The need to involve the public in decision-making and programming was no better demonstrated than for Flemish public broadcaster VRT which, in late 2016-2017, planned to introduce a separate linear TV channel for preschool children. Despite receiving backlash from government and media regulator VRM, VRT launched the channel regardless. But as Hilde Van den Bulck, Professor of Communication Sciences at the University of Antwerpen, said in a recent webinar on Universalism and PSM, a key takeaway from the process was the need to conduct an audience survey in order to gain support. This, she said, would have given the broadcaster an opportunity to gather empirical evidence to demonstrate that this was a service wanted by parents. It would have also made it easier to convince the regulator and the government of its public value.

‘Your questions answered’

With the influx of misinformation surrounding COVID-19, it is essential that public media lead the way in providing reliable and verified news as well as helping audiences make sense of lockdown rules and updates.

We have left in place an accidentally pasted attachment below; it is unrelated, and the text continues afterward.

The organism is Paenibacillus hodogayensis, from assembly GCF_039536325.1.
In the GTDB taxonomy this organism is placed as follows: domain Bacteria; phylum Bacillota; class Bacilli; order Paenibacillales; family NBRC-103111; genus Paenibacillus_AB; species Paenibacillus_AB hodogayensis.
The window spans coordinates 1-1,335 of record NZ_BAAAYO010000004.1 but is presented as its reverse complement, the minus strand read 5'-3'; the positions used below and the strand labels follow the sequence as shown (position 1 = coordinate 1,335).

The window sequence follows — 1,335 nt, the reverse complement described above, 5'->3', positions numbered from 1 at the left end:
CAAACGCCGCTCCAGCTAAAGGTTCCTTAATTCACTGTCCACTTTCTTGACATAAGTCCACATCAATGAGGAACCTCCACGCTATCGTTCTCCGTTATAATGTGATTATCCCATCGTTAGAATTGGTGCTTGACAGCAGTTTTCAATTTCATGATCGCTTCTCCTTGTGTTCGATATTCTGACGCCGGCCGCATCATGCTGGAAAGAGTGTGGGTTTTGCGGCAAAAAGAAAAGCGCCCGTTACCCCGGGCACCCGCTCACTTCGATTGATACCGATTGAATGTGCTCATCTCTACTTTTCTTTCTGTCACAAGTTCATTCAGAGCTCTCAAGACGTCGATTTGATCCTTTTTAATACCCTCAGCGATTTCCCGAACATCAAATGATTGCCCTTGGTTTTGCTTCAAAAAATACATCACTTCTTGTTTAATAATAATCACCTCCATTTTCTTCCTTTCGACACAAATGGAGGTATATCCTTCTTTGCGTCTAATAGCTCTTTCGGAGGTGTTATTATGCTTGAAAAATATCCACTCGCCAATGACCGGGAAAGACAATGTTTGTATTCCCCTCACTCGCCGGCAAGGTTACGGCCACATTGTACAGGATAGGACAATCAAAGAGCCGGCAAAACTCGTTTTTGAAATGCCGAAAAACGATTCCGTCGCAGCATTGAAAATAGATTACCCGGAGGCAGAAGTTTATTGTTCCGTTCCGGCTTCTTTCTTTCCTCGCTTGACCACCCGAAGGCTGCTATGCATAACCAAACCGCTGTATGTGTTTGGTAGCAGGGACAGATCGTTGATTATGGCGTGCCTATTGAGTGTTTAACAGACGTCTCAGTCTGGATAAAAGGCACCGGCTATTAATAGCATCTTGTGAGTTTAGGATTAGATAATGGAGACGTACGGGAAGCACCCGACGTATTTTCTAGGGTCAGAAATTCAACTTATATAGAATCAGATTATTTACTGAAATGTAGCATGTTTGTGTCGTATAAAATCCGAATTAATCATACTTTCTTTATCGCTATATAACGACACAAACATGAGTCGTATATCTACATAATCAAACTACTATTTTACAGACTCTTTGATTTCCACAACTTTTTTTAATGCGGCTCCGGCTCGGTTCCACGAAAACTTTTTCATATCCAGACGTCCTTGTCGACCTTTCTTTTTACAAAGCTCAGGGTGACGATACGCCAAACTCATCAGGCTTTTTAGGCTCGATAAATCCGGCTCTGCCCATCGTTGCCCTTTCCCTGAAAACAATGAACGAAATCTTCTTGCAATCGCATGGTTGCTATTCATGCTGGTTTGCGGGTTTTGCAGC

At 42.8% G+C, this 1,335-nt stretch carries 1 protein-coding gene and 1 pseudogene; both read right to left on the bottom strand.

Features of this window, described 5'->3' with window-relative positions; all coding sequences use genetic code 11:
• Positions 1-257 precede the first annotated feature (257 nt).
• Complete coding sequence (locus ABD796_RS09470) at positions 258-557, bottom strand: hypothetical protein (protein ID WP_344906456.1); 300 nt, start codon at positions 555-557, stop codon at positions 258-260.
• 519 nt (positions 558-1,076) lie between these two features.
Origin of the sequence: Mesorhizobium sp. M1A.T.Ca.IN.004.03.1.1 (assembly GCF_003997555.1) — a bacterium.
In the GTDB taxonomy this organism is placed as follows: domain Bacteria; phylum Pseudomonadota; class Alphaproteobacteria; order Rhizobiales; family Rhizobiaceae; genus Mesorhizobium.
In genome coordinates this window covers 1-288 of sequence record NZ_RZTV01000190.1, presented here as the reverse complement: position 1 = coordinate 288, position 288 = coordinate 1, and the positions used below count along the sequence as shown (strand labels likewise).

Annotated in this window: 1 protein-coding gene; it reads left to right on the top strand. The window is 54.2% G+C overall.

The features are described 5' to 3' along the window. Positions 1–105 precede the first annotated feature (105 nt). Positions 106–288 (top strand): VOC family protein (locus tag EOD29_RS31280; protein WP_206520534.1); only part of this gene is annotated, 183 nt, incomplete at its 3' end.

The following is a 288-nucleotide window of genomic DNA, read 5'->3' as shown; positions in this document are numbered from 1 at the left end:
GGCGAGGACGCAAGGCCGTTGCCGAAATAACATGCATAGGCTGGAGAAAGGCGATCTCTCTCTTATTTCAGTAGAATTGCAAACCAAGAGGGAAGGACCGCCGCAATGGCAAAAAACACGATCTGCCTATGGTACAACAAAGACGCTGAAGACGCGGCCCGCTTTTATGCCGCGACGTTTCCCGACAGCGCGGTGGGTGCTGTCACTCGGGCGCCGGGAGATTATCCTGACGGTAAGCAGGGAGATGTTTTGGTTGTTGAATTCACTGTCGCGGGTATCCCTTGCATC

Since the start of pandemic, many public media organisations have encouraged viewers to submit questions about COVID-19, often inviting health experts or government ministers onto their platforms to answer questions and clarify new information.

The BBC’s ‘Your questions answered’, France Television’s ‘#OnVousRépond’ and NPR’s ‘The National Conversation With All Things Considered’ are just some of the key examples of live streamed public Q&A features on public media platforms. Meanwhile, ABC News (Australia) reported that in March it received over 45,000 questions about coronavirus and over 15,000 in April.


Audience-led content

While the use of user-generated content (UGC) by public media has also been on the rise, the COVID-19 pandemic has provided another opportunity for audiences to send in their own content and share their stories with their public broadcasters.

From ABC Australia’s sing-a-long features to Ireland’s RTÉ encouraging audiences to share how travel restrictions have left them stranded from home, public broadcasters have encouraged UGC to document the shared experience of life through a global pandemic.